The Government of Canada’s Budget 2024 aims to build homes faster and improve lives

Liberal MP for Davenport Julie Dzerowicz said the federal budget, called “Fairness for Every Generation,” will focus on housing affordability and on long-term aspirations.

The 2024 federal budget, released in April, will prioritize much-needed investment in affordable housing with an eye on the future.

“We are trying to make sure that by moving forward we continue to create a Canada where everybody can live a good life, achieve their best potential, and have good economic prospects for our children and our grandchildren,” said Julie Dzerowicz, MP for Davenport.

Dzerowicz told Brazillian Wave Magazine that every generation should get a fair chance to get ahead, and one of the biggest pressures on people right now is housing.

“Whether you’re 20, 40, 60, or 80, the number one issue is housing, because it’s so expensive.”

The Liberal MP said that the housing-supportive measures in the budget will result in a growing housing supply in Toronto at a faster pace.

“What we have done to speed up the process is to provide incentives to the city to accelerate the approval of building permits because it was taking years for the city to do it.”

Dzerowicz explained that the government will provide more funding for housing and affordable housing on the condition that the city improves timelines.

“What we said to the city is that we’ll give you more money for housing and affordable housing if you can cut your permit time from a year and a half to less than six months,” she added. “Then, we can get more of the supply onto the marketplace more quickly.”

Dzerowicz said that the reason why there is a housing crisis right now is because all three levels of government stopped funding housing for decades in the past.

“On top of that, we’re bringing in a lot of new immigrants to fill jobs because Canadians are retiring and the birth rate is so low.”

A significant part of the 2024 budget, which includes over $52.9 billion in new spending plans over the next five years, will support the recently introduced Canada Housing Plan.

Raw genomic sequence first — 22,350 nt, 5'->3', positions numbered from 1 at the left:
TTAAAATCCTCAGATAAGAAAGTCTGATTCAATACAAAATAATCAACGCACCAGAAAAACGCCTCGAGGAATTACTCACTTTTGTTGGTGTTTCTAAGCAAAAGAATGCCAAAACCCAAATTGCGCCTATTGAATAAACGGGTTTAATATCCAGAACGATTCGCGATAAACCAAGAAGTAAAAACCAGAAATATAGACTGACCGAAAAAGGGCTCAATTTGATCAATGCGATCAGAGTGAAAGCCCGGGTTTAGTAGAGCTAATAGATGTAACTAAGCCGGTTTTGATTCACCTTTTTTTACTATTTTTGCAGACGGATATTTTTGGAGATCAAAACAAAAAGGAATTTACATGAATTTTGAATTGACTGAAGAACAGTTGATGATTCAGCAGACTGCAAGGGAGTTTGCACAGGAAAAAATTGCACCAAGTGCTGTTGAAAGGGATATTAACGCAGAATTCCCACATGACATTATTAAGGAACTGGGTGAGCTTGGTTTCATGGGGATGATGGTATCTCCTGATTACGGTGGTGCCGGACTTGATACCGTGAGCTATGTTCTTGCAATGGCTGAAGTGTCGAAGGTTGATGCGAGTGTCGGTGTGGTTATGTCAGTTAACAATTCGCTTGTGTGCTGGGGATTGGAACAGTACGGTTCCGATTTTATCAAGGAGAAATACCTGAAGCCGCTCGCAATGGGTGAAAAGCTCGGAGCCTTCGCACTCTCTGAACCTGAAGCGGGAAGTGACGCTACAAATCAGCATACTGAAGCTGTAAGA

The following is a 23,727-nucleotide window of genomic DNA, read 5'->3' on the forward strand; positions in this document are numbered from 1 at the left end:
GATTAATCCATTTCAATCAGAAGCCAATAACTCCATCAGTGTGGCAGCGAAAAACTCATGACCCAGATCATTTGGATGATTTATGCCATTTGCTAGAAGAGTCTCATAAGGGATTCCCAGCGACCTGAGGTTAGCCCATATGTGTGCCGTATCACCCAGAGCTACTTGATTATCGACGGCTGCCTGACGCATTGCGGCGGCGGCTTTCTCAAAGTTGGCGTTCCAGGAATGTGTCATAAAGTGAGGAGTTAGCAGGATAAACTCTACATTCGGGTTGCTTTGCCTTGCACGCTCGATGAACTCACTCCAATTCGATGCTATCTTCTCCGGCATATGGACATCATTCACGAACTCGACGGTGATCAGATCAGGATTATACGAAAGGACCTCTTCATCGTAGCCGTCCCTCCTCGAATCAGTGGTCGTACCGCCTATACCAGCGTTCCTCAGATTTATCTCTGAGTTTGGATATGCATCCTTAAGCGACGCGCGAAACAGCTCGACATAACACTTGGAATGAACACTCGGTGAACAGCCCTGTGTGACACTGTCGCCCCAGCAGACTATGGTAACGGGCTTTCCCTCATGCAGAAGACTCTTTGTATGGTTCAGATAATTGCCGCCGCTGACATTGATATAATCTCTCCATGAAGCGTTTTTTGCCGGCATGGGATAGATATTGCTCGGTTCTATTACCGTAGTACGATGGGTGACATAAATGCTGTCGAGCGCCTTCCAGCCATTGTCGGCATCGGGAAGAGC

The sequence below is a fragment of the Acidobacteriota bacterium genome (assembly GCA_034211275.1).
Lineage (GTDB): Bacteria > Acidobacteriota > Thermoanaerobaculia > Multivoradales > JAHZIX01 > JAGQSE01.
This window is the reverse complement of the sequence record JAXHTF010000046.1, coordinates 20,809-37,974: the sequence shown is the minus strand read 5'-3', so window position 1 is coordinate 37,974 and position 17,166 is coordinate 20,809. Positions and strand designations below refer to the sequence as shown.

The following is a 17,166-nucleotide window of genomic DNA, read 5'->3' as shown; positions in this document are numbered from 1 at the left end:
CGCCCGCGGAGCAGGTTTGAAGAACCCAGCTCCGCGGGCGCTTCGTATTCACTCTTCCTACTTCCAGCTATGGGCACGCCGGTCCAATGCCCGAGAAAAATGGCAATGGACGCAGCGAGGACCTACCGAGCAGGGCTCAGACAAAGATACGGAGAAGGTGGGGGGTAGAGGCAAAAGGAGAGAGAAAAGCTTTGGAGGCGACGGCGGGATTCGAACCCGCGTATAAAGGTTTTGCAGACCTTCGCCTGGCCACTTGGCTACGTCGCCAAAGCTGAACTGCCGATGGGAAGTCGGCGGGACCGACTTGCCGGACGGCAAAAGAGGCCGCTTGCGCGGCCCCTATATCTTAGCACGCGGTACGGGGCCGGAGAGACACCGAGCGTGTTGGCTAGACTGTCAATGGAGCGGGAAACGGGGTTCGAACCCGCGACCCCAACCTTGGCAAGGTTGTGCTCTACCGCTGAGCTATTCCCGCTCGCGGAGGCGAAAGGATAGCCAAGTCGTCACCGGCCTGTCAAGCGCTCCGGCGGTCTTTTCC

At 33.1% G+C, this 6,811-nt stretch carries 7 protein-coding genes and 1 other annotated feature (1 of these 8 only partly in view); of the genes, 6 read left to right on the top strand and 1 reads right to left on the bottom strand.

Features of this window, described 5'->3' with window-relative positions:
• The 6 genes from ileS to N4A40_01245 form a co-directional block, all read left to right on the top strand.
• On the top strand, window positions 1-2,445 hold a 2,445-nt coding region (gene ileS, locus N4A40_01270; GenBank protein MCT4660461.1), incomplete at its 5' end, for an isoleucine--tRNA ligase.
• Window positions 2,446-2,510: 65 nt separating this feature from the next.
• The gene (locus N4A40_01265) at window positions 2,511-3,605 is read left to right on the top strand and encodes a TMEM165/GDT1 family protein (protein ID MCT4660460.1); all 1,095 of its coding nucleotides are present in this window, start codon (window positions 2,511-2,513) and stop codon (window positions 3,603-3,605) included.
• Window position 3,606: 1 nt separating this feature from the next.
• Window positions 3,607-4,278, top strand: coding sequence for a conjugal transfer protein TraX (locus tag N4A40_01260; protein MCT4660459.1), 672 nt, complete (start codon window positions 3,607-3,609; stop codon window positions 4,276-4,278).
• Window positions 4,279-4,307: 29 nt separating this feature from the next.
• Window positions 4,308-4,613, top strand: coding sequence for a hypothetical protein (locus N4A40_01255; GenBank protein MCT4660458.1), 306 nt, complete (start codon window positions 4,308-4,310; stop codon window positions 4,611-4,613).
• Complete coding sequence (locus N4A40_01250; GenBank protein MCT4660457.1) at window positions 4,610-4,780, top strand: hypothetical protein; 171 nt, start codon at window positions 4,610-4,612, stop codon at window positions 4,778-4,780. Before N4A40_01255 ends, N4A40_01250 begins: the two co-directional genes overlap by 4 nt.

According to the government, the plan details a “bold strategy” to build 3.87 million new homes by 2031.

For Dzerowicz, one of the key points of Canada’s Housing Plan is differentiating budget categories.

“Now we have three streams where we are investing additional dollars in order to accelerate the supply of single-family homes, affordable rentals, and homes for our most vulnerable seniors, students, and for Canadians with disabilities and other issues.”

Dzerowicz mentioned other noticeable measures proposed in Canada’s Housing Plan including a rapid review of all federal lands owned by the government across the country.

“We own a lot of lands in downtown Toronto, the suburbs, and rural areas that are not being used and could be turned into affordable spaces.”

Dzerowicz said that the government is spending a substantial amount of money in housing in this budget, but noted that this didn’t just start today.

“If you go across Toronto and the GTA, you’ll see a lot of new houses, townhouses, apartment buildings, condos, and co-op homes being built.”

Despite the primary focus on housing, Dzerowicz said several commitments in the Budget 2024 will “increase the amount of money into Canadians’ pockets.”

“We have over 600,000 Canadians that have disabilities and we’re giving them an additional $2,400 a year at $200 a month.”

Dzerowicz has also mentioned the proposed investment in the first phase of the national universal drug coverage plan in Canada, known as Pharmacare plan.

“That’s going to provide free contraceptives to women across the country, and free medications to those who have diabetes.”

Dzerowicz also celebrated proposed measures aimed at boosting economic growth, such as a significant investment to support the AI industry in Canada, and investment tax credits to attract companies investing across the electrical vehicle infrastructure and supply chain.

“We’re putting a lot of money into transitioning to clean energy and to a low carbon future.”

The Liberal MP added that the budget also includes continued investment in science and technology, including training programs to transition workers into clean economy jobs.

“We’ve put a lot of money into our economy to make sure it’s healthy today and it’s healthy tomorrow.”